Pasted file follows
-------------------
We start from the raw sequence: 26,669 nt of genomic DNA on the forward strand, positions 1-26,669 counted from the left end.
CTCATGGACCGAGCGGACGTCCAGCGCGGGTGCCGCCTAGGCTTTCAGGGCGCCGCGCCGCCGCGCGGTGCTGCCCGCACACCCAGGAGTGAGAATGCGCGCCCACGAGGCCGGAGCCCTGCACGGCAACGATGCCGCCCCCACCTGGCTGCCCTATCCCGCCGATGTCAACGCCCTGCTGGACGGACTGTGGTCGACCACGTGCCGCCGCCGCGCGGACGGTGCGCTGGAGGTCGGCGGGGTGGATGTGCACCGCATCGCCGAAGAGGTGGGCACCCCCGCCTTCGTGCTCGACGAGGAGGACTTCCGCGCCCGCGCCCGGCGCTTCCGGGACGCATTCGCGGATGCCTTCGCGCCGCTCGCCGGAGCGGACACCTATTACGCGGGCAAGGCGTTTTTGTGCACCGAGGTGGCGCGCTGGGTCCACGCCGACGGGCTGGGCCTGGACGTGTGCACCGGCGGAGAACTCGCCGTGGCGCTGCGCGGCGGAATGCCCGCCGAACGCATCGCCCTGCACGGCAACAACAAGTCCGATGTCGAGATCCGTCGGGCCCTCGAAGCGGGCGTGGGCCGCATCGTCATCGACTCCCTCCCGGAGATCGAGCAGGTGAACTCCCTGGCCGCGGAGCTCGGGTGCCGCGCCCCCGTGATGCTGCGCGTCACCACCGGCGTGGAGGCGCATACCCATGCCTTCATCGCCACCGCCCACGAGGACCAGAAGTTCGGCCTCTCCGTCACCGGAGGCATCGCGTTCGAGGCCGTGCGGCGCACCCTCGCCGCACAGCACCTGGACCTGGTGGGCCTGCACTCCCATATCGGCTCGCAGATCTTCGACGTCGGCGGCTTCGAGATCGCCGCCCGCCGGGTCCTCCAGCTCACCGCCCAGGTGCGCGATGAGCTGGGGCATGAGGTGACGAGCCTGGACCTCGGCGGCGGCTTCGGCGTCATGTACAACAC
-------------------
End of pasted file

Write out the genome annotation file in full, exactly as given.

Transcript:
We start from the raw sequence: 26,669 nt of genomic DNA on the forward strand, positions 1-26,669 counted from the left end.
CTCATGGACCGAGCGGACGTCCAGCGCGGGTGCCGCCTAGGCTTTCAGGGCGCCGCGCCGCCGCGCGGTGCTGCCCGCACACCCAGGAGTGAGAATGCGCGCCCACGAGGCCGGAGCCCTGCACGGCAACGATGCCGCCCCCACCTGGCTGCCCTATCCCGCCGATGTCAACGCCCTGCTGGACGGACTGTGGTCGACCACGTGCCGCCGCCGCGCGGACGGTGCGCTGGAGGTCGGCGGGGTGGATGTGCACCGCATCGCCGAAGAGGTGGGCACCCCCGCCTTCGTGCTCGACGAGGAGGACTTCCGCGCCCGCGCCCGGCGCTTCCGGGACGCATTCGCGGATGCCTTCGCGCCGCTCGCCGGAGCGGACACCTATTACGCGGGCAAGGCGTTTTTGTGCACCGAGGTGGCGCGCTGGGTCCACGCCGACGGGCTGGGCCTGGACGTGTGCACCGGCGGAGAACTCGCCGTGGCGCTGCGCGGCGGAATGCCCGCCGAACGCATCGCCCTGCACGGCAACAACAAGTCCGATGTCGAGATCCGTCGGGCCCTCGAAGCGGGCGTGGGCCGCATCGTCATCGACTCCCTCCCGGAGATCGAGCAGGTGAACTCCCTGGCCGCGGAGCTCGGGTGCCGCGCCCCCGTGATGCTGCGCGTCACCACCGGCGTGGAGGCGCATACCCATGCCTTCATCGCCACCGCCCACGAGGACCAGAAGTTCGGCCTCTCCGTCACCGGAGGCATCGCGTTCGAGGCCGTGCGGCGCACCCTCGCCGCACAGCACCTGGACCTGGTGGGCCTGCACTCCCATATCGGCTCGCAGATCTTCGACGTCGGCGGCTTCGAGATCGCCGCCCGCCGGGTCCTCCAGCTCACCGCCCAGGTGCGCGATGAGCTGGGGCATGAGGTGACGAGCCTGGACCTCGGCGGCGGCTTCGGCGTCATGTACAACAC